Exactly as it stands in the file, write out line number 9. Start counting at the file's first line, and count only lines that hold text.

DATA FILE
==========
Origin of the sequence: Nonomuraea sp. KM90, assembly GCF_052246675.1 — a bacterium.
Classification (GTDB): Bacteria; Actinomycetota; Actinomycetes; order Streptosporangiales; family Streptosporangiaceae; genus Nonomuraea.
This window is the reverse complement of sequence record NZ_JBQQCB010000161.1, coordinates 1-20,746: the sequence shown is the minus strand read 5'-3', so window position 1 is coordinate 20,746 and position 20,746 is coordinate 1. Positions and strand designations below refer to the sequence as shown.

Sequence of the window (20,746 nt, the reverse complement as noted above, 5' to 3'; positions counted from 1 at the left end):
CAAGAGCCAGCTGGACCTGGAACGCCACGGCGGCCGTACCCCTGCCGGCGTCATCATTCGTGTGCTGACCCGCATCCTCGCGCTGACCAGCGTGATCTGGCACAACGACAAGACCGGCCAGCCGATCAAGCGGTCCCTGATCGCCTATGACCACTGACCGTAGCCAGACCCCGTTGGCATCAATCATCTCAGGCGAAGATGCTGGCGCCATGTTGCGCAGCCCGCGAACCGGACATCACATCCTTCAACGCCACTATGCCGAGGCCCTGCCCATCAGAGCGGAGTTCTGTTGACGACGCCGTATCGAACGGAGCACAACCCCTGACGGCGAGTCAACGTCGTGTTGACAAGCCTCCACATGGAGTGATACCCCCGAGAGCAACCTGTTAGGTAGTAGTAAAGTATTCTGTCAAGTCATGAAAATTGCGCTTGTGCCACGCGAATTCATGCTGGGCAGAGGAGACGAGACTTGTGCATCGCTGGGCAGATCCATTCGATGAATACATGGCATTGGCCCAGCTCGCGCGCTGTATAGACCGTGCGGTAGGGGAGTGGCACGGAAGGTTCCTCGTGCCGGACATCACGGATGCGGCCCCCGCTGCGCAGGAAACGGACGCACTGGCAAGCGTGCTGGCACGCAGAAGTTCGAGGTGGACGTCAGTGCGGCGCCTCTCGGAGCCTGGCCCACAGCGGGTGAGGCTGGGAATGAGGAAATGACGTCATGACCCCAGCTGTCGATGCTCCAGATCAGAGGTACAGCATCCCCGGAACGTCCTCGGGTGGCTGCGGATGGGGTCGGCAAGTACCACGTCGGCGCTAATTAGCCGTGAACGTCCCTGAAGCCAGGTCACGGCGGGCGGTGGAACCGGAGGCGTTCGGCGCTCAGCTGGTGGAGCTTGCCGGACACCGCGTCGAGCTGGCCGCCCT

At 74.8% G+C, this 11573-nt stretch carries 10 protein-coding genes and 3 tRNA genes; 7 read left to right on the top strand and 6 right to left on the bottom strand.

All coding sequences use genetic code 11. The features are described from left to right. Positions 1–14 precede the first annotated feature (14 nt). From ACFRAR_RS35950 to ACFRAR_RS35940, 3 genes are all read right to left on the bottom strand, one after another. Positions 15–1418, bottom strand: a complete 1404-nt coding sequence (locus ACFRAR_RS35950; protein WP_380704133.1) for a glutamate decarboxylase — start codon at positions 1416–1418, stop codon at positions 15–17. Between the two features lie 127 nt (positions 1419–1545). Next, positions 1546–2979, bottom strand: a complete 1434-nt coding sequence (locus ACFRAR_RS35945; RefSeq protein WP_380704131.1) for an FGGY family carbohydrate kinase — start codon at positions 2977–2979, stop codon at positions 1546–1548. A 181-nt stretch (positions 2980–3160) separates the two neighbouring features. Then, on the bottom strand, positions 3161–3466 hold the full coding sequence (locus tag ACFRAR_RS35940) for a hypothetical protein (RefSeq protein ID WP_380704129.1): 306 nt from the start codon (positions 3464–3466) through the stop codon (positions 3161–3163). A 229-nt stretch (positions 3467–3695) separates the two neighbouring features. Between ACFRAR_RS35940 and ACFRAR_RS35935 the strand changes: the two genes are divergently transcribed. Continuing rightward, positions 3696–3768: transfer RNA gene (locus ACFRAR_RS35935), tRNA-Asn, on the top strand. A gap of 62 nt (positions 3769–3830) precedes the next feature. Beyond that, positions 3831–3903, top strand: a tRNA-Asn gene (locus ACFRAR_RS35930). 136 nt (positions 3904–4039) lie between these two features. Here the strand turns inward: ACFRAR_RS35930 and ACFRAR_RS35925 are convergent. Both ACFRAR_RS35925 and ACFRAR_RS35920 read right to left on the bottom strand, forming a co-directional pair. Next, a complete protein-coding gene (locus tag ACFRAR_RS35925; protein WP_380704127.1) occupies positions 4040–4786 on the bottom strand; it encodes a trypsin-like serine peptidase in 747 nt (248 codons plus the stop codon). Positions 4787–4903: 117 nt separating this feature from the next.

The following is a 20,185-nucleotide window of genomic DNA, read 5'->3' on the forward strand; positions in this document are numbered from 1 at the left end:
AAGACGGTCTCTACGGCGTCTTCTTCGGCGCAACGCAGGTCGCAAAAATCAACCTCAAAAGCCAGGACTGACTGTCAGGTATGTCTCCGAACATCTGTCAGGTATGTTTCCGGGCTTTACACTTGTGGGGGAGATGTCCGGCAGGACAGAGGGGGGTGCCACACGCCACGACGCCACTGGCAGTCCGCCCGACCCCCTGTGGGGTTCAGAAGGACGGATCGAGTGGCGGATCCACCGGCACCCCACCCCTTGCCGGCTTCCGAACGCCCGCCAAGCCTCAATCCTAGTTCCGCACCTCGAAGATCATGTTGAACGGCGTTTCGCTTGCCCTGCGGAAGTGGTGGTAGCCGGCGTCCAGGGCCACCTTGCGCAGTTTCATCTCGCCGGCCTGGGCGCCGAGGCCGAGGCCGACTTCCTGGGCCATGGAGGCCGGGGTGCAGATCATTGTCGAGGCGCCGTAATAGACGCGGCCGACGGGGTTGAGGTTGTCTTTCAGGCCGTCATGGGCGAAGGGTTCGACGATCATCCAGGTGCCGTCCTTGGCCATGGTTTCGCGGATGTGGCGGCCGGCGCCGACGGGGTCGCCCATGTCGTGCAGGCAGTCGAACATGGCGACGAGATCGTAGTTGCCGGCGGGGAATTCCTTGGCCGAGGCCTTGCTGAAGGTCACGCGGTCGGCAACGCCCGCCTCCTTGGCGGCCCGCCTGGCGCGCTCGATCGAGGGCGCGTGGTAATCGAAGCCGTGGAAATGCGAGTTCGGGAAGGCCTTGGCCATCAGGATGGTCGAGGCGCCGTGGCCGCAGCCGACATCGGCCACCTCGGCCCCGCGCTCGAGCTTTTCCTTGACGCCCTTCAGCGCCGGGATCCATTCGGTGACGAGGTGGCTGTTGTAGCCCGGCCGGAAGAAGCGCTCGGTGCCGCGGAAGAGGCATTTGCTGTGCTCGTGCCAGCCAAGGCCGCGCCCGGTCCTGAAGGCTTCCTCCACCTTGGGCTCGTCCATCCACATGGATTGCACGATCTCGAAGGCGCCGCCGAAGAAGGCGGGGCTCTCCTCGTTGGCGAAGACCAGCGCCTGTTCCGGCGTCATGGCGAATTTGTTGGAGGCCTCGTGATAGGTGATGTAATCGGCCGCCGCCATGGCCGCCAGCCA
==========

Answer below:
AAGACGGTCTCTACGGCGTCTTCTTCGGCGCAACGCAGGTCGCAAAAATCAACCTCAAAAGCCAGGACTGACTGTCAGGTATGTCTCCGAACATCTGTCAGGTATGTTTCCGGGCTTTACACTTGTGGGGGAGATGTCCGGCAGGACAGAGGGGGGTGCCACACGCCACGACGCCACTGGCAGTCCGCCCGACCCCCTGTGGGGTTCAGAAGGACGGATCGAGTGGCGGATCCACCGGCACCCCACCCCTTGCCGGCTTCCGAACGCCCGCCAAGCCTCAATCCTAGTTCCGCACCTCGAAGATCATGTTGAACGGCGTTTCGCTTGCCCTGCGGAAGTGGTGGTAGCCGGCGTCCAGGGCCACCTTGCGCAGTTTCATCTCGCCGGCCTGGGCGCCGAGGCCGAGGCCGACTTCCTGGGCCATGGAGGCCGGGGTGCAGATCATTGTCGAGGCGCCGTAATAGACGCGGCCGACGGGGTTGAGGTTGTCTTTCAGGCCGTCATGGGCGAAGGGTTCGACGATCATCCAGGTGCCGTCCTTGGCCATGGTTTCGCGGATGTGGCGGCCGGCGCCGACGGGGTCGCCCATGTCGTGCAGGCAGTCGAACATGGCGACGAGATCGTAGTTGCCGGCGGGGAATTCCTTGGCCGAGGCCTTGCTGAAGGTCACGCGGTCGGCAACGCCCGCCTCCTTGGCGGCCCGCCTGGCGCGCTCGATCGAGGGCGCGTGGTAATCGAAGCCGTGGAAATGCGAGTTCGGGAAGGCCTTGGCCATCAGGATGGTCGAGGCGCCGTGGCCGCAGCCGACATCGGCCACCTCGGCCCCGCGCTCGAGCTTTTCCTTGACGCCCTTCAGCGCCGGGATCCATTCGGTGACGAGGTGGCTGTTGTAGCCCGGCCGGAAGAAGCGCTCGGTGCCGCGGAAGAGGCATTTGCTGTGCTCGTGCCAGCCAAGGCCGCGCCCGGTCCTGAAGGCTTCCTCCACCTTGGGCTCGTCCATCCACATGGATTGCACGATCTCGAAGGCGCCGCCGAAGAAGGCGGGGCTCTCCTCGTTGGCGAAGACCAGCGCCTGTTCCGGCGTCATGGCGAATTTGTTGGAGGCCTCGTGATAGGTGATGTAATCGGCCGCCGCCATGGCCGCCAGCCA